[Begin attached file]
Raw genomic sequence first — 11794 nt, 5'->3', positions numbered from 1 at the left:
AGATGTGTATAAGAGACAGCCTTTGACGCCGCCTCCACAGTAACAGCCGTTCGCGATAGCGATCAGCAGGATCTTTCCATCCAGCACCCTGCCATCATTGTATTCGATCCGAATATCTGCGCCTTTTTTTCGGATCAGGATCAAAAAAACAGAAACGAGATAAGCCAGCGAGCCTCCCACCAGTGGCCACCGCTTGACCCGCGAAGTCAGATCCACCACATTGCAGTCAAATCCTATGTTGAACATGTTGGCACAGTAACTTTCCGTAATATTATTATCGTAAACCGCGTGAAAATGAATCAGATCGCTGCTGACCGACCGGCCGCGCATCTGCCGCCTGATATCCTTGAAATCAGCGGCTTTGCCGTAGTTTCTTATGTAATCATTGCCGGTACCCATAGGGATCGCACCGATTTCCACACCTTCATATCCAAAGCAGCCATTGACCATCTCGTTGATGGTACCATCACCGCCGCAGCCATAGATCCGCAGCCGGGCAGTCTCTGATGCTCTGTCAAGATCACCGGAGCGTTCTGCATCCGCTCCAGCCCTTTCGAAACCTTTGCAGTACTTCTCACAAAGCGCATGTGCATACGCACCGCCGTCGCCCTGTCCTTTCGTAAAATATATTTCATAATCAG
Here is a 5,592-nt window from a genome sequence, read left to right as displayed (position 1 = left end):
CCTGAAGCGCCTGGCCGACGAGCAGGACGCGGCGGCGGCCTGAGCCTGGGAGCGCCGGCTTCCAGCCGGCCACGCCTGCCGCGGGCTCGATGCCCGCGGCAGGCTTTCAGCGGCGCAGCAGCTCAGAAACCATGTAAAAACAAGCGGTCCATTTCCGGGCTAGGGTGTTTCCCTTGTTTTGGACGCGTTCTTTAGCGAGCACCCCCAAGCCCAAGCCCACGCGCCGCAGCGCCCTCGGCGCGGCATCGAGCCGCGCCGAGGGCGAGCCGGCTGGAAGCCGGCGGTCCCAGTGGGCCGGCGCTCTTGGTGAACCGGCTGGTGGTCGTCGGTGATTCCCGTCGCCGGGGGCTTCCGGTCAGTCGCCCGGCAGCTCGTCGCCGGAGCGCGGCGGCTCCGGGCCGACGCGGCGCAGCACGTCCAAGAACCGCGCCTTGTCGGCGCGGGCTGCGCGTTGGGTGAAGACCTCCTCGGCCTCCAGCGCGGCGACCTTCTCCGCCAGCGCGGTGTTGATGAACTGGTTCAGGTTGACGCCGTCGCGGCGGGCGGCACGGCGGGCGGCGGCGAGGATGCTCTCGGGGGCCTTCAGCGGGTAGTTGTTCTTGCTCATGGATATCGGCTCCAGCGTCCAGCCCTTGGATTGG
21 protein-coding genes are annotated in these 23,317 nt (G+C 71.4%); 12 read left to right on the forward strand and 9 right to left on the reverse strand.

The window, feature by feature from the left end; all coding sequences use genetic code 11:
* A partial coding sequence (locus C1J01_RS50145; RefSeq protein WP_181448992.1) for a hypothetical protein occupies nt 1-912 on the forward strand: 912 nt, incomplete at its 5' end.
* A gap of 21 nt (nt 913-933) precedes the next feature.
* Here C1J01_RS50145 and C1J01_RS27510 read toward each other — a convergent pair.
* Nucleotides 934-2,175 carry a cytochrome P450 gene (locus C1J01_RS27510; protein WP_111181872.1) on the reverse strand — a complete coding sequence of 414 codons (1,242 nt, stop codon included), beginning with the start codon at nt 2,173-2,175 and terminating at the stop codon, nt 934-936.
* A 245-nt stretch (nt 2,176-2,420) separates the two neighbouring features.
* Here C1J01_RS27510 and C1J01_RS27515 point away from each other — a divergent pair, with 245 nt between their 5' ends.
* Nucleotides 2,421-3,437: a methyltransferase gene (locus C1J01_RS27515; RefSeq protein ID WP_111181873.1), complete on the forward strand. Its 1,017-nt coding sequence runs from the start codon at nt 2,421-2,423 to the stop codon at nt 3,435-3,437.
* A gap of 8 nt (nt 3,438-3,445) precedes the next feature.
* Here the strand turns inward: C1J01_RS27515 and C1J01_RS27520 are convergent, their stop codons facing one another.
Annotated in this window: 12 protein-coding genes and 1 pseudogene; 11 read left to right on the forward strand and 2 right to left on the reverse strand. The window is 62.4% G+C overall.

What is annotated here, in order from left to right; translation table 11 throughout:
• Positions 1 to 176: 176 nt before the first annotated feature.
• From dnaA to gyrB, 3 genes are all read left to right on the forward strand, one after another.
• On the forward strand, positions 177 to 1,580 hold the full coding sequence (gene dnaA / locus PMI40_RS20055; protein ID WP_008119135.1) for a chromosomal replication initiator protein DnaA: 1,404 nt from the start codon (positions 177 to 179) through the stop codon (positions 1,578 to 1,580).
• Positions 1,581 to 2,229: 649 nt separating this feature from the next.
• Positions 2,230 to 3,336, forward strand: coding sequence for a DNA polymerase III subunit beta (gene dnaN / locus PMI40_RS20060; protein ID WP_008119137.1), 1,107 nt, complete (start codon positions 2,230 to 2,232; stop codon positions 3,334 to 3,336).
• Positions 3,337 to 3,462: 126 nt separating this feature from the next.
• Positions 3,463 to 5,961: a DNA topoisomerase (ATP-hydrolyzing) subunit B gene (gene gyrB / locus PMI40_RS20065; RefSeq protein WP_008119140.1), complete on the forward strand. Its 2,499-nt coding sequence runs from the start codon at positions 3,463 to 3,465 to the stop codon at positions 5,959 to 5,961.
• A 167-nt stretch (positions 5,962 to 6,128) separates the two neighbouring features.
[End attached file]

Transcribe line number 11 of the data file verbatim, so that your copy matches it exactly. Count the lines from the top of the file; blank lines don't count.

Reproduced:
* A 245-nt stretch (nt 2,176-2,420) separates the two neighbouring features.